physically to stop the pollution, nor does it specify any legal
measures on pollution control in the interim.  Even after the
treatment facility is completed, there remain serious questions
about how much pollution will be prevented from entering the
Tijuana River. 
6.        Forum and Scope:  NAFTA and REGION
     Although this was originally a bi-lateral agreement between
the United States and Mexico, it is no doubt covered in provisions,
or related to them, in the NAFTA agreement.
7.        Decision Breadth: 3 (USA, MEXICO, CANADA)
8.        Legal Standing:  TREATY
C.        GEOGRAPHIC Clusters
9.        Geographic Locations
     a.   Geographic Domain : North America [NAMER]
     b.   Geographic Site   : Western North America [WNAMER] 
     c.   Geographic Impact : MEXico
10.       Sub-National Factors:  YES
     Both San Diego County and the California Regional Water
Quality Control Board act to monitor and enforce sanitary water
standards in the San Diego area.  Primary responsibility for sewage
treatment rests with the county.  The state imposes fines on the
county for violations of the standards.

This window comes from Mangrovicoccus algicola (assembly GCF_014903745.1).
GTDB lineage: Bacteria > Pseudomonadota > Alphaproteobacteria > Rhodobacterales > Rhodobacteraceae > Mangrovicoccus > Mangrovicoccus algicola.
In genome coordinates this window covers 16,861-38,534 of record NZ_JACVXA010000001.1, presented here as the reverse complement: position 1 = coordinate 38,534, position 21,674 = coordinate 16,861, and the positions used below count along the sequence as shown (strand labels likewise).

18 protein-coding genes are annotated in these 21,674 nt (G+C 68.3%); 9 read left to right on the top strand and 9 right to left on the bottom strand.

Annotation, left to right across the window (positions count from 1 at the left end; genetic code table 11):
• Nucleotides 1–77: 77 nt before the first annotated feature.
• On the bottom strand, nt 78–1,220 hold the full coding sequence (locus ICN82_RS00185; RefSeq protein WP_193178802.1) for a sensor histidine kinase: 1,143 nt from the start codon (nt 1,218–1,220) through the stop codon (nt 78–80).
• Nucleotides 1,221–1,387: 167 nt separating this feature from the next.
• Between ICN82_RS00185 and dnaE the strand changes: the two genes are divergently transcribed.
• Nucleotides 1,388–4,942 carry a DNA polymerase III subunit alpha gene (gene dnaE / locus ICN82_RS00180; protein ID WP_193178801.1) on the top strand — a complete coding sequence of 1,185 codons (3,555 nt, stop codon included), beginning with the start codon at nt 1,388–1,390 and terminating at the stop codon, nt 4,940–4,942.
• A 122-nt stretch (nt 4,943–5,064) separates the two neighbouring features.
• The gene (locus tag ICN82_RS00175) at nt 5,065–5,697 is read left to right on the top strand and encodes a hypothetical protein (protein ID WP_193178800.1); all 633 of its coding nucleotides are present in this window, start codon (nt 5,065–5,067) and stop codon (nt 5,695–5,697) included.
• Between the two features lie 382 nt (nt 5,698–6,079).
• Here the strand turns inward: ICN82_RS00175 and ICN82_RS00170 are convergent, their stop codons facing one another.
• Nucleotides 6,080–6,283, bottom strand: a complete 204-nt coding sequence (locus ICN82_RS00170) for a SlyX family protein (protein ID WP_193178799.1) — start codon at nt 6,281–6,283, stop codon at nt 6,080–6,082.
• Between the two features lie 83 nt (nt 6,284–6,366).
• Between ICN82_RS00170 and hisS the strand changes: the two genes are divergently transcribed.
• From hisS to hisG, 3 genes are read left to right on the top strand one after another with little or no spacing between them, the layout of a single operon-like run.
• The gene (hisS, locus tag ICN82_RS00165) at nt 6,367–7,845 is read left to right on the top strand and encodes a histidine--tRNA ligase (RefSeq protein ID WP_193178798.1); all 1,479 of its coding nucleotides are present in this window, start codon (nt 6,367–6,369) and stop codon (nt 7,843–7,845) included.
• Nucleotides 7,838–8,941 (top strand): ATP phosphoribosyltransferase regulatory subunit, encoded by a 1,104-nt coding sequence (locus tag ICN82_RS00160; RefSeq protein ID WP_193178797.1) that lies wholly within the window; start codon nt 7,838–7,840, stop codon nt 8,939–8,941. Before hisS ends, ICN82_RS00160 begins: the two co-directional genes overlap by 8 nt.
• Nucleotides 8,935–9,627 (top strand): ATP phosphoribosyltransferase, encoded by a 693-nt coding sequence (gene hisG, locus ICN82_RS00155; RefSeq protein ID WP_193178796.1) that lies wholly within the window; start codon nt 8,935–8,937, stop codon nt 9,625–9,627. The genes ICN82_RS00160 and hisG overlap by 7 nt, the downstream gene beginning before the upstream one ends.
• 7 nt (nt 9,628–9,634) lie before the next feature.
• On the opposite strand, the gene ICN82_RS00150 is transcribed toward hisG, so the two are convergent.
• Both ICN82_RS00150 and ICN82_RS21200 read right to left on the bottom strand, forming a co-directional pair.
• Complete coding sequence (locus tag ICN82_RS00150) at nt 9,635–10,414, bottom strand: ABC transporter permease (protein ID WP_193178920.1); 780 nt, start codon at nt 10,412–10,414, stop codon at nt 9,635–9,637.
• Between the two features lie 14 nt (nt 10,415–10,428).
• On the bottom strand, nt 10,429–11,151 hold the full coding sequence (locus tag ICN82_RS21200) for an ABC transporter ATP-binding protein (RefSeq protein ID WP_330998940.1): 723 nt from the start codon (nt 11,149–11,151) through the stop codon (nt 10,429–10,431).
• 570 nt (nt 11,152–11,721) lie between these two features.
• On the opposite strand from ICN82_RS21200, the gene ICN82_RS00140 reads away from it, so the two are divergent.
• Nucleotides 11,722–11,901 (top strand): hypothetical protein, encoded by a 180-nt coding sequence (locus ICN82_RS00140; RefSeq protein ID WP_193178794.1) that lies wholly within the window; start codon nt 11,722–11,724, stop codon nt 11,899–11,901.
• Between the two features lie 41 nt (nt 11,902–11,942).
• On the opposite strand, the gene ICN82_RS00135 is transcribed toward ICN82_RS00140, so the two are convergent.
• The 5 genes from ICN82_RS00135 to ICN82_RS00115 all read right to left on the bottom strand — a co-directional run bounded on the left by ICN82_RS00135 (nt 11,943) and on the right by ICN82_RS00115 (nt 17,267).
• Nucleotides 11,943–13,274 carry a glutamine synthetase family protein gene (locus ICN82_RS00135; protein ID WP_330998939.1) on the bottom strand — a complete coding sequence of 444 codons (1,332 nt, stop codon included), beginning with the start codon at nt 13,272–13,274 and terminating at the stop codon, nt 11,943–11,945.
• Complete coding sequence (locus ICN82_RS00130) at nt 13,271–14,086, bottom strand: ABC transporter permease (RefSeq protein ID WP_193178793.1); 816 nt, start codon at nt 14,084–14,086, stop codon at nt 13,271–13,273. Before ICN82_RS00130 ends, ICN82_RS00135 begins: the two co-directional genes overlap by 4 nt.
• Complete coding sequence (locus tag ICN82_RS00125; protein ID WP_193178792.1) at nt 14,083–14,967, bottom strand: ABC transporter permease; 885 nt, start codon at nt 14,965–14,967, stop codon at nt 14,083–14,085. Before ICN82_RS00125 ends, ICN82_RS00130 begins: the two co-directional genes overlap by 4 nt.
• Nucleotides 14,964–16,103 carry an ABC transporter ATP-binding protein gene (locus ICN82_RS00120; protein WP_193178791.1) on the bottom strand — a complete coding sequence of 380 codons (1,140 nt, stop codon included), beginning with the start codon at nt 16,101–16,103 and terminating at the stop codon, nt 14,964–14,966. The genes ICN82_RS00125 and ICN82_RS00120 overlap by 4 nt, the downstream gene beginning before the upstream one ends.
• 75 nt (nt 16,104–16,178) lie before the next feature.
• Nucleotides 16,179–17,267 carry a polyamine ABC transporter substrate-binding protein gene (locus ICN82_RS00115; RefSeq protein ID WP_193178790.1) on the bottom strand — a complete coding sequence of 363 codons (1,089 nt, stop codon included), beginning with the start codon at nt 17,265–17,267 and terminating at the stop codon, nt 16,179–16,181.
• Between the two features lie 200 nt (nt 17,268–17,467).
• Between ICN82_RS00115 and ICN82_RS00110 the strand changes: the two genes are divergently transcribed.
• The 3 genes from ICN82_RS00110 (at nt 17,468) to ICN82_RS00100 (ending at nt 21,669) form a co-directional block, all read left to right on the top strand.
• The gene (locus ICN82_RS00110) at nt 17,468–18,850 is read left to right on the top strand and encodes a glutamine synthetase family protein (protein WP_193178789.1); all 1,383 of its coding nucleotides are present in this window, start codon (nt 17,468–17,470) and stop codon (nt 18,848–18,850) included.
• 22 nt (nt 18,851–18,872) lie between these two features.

11.       Type of Habitat:  DRY
     The greatest impact will be along the U.S.-Mexico border.
D.        TRADE Clusters
12.       Type of Measure:  Regulatory Standards [REGSTD]
     A $239 million facility to treat human and other types of
waste is supposed to be completed by 1995.  Waste that includes
lead, cyanide and others, is dumped at the rate of 20 million tons
per year into the Tijuana River.  The Mexican portion of cost is 16
percent, and is a response to NAFTA criticisms (see NAFTA case).  However, the Pacific pocket
mouse is home to the site of the facility, listed in February 1994
as an endangered species by the U.S. Fish and Wildlife Service. 
This may delay or change the site of the project.  Others have
proposed an integrated pond system followed by secondary treatment
through constructive wetlands.
13.       Direct vs. Indirect Impacts:  INDirect
14.       Relation of Measure to Environmental Impact
     a.  Directly Related     : NO
     b.  Indirectly Related   : NO   TOURism
     c.  Not Related          : NO
     d.  Process Related      : YES  Pollution Sea [POLS]